Galapagos Liveaboard Diving
Remote Liveaboard Diving With Schooling Hammerheads, Whale Sharks & Rays
Top Galapagos Liveaboard Destinations
Darwin Island Liveaboards
Wolf Island Liveaboards
Darwin & Wolf Island Liveaboards
Punta Vicente Roca Liveaboard Diving
Popular Galapagos Liveaboards
TO SEE ALL GALPAGOS LIVEABOARDS SCROLL TO THE TABLE BELOW
Liveaboard Diving in Galapagos
The pinnacle of Galapagos liveaboard diving is the the isolated and remote Darwin and Wolf Islands, known for some of the best diving in the world with the famous schooling scalloped hammerheads, Galapagos sharks and whale sharks. Darwin and Wolf Islands are only accessible by liveaboard dive boat.
The Galapagos Islands are world-renowned for excellent diving where you’ll see a spectacular array of sea life and underwater geomorphological formations.
Liveaboard diving in Galapagos is on many diver’s bucket list, is a marine reserve and is listed as a UNESCO World Heritage site, which means it is highly protected.
In the Galápagos Islands, divers experience nature like almost nowhere else on the planet, which ranges from Galapagos penguins to marine iguanas, and massive schools of hammerhead sharks to Galapagos sharks, not to mention the Galapagos sea lions and magnificent whale sharks too.
Then there’s the fact that The Galapagos Islands are famous for inspiring Charles Darwin’s theory of evolution. The archipelago Islands of Galapagos are home to many species of birds and animals that can only be found in Galapagos, which is amazing in itself.
Most scuba divers who visit Galapagos want to visit Darwin and Wolf islands, which are only accessible by liveaboard. These two isolated islands are where divers encounter huge schools of scalloped hammerheads, silky sharks, manta rays and whale sharks.
There are only 9 dive liveaboards in Galapagos designed for small groups of divers. Most Galapagos liveaboards take no more than 16 guests and many score over 9 out of 10 by customers.
Liveaboard trips are year round to the Galapagos, where most liveaboards offer Punta Carrion, Darwin Island and Wolf Island in their itineraries. Cruise itineraries range from 7, 10 and 14 days.
Table of Galapagos liveaboards
This list of Galapagos liveaboards is in descending customer rating order, so the liveaboards with the highest customer rating will be at the top of the list. To filter this table for the features that are important for your Galapagos liveaboard trip, select from the list of filters below.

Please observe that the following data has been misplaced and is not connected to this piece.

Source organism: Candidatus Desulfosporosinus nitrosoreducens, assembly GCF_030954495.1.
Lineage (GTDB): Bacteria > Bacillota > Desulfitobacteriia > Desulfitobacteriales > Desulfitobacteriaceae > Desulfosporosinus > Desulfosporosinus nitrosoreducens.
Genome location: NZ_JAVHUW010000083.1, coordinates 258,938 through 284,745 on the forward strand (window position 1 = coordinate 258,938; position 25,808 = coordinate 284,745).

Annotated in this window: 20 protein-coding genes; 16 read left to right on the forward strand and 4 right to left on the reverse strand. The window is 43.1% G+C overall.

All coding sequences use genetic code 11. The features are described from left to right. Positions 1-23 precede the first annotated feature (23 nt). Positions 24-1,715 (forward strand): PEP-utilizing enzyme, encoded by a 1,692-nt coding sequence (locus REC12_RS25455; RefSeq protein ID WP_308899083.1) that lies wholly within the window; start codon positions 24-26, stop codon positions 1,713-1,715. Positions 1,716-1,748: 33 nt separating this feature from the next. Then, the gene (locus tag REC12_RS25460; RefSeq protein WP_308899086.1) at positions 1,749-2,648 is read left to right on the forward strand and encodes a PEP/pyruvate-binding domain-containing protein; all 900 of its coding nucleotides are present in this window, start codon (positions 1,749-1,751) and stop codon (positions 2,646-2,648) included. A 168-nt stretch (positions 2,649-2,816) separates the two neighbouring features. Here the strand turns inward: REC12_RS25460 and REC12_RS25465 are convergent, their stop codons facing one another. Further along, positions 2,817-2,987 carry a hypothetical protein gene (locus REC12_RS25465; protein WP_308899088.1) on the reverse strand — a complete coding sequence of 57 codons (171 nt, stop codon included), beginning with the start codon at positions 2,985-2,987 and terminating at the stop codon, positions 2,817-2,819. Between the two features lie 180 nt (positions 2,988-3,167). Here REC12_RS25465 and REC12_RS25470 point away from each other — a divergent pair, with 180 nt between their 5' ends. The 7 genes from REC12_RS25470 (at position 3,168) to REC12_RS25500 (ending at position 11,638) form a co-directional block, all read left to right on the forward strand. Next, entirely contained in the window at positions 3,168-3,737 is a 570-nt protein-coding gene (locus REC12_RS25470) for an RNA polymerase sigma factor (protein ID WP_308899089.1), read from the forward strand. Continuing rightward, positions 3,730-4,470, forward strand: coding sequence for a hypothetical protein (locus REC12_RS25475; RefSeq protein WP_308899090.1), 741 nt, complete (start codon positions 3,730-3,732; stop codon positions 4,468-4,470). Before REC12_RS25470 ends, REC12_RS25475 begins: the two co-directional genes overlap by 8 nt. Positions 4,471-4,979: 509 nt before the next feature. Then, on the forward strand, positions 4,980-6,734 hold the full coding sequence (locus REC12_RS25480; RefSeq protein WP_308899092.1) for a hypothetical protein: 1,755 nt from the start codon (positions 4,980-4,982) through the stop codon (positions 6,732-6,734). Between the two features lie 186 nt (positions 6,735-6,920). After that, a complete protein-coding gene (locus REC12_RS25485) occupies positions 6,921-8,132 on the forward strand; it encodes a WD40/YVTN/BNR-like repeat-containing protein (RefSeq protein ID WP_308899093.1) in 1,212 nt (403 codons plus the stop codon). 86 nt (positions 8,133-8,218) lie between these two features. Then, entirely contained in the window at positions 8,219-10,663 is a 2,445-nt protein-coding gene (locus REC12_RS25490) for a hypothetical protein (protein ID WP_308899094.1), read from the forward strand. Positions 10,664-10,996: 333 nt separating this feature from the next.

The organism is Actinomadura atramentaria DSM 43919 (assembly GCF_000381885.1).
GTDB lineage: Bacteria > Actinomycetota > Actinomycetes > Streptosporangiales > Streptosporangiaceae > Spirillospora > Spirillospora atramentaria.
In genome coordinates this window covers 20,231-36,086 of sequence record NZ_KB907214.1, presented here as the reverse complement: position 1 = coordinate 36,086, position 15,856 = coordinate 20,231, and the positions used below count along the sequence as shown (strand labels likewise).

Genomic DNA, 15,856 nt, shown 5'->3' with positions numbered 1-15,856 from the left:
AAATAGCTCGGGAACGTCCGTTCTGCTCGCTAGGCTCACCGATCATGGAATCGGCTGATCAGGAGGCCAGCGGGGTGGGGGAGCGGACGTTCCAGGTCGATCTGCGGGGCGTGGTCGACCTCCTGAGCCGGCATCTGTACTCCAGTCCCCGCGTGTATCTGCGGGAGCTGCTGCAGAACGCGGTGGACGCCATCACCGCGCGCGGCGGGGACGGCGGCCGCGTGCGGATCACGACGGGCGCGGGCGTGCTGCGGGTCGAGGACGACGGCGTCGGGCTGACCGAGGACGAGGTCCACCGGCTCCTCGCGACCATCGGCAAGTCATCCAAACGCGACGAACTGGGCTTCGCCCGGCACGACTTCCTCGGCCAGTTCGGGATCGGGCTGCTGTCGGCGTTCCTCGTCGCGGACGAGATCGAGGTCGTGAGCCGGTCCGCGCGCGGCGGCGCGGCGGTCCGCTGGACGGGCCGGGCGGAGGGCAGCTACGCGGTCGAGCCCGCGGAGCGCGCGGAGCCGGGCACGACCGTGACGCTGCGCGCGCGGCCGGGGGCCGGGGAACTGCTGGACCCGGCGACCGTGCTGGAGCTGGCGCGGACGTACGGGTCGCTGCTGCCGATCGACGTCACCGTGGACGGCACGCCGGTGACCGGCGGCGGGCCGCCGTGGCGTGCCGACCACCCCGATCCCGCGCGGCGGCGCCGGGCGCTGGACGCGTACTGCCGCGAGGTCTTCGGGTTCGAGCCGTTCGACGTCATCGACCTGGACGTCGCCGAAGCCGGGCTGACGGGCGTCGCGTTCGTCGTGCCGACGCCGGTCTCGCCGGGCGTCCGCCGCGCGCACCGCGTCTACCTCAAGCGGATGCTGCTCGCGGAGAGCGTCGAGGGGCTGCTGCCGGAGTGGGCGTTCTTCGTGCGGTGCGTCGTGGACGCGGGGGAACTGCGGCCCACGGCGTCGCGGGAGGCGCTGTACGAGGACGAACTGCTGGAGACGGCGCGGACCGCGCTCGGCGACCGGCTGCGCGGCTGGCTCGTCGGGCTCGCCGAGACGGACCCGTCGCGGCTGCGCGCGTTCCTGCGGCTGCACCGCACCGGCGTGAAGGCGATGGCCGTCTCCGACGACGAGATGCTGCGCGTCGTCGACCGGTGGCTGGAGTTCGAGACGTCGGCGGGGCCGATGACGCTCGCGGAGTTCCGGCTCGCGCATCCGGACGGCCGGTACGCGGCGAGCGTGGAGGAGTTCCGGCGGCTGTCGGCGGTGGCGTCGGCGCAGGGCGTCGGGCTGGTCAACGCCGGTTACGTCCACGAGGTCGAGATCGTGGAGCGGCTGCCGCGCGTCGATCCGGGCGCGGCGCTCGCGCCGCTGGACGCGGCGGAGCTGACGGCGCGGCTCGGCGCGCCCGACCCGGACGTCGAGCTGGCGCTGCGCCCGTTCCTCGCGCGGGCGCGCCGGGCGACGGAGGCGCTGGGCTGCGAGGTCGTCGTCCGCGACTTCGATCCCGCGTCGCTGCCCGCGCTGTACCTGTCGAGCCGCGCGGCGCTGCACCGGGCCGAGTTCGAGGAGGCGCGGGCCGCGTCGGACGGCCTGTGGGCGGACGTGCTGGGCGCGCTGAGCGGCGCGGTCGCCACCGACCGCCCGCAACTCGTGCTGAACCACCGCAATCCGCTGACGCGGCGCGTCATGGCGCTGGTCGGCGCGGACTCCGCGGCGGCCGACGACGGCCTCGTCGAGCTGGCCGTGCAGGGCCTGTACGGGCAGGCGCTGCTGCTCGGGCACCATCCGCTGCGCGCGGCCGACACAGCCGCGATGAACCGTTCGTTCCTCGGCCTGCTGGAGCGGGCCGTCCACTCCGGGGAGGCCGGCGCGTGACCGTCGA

|Price Per Day
|Review: MV Tiburon Explorer; Book: MV Tiburon Explorer
|from £612; $747; €698
|Review: MV Galapagos Sky; Book: MV Galapagos Sky
|from £708; $864; €807
|Review: MV Calipso; Book: MV Calipso
|from £658; $803; €750
|Review: MV Galapagos Aggressor III; Book: MV Galapagos Aggressor III
|from £580; $708; €661
|Review: MY Aqua; Book: MY Aqua
|from £457; $558; €521
|Review: MV Humboldt Explorer; Book: MV Humboldt Explorer
|from £489; $597; €557
|Review: MV Galapagos Master; Book: MV Galapagos Master
|from £459; $560; €523
Note: The above “Price Per Day” was correct at the time of producing this article, as was the exchange rate used to convert the GBP cost to US Dollars and Euros. For an up-to-date cost for your chosen liveaboard, please visit the “Book” link above.
Galapagos Islands Liveaboard Dive Sites
Punta Carrion Diving
Punta Carrion is on the west of Santa Cruz Island and in most case is the first stop for Galapagos dive liveaboards.
Punta Carrion is known for having fun scuba diving with Galapagos sea lions. Galapagos sea lions are known for being playful with divers and you may find your fins being tugged from behind by a mischievous sea lion. Divers may also see eagle rays, white tip reef sharks, with the chance to see hammerhead sharks and even dolphins.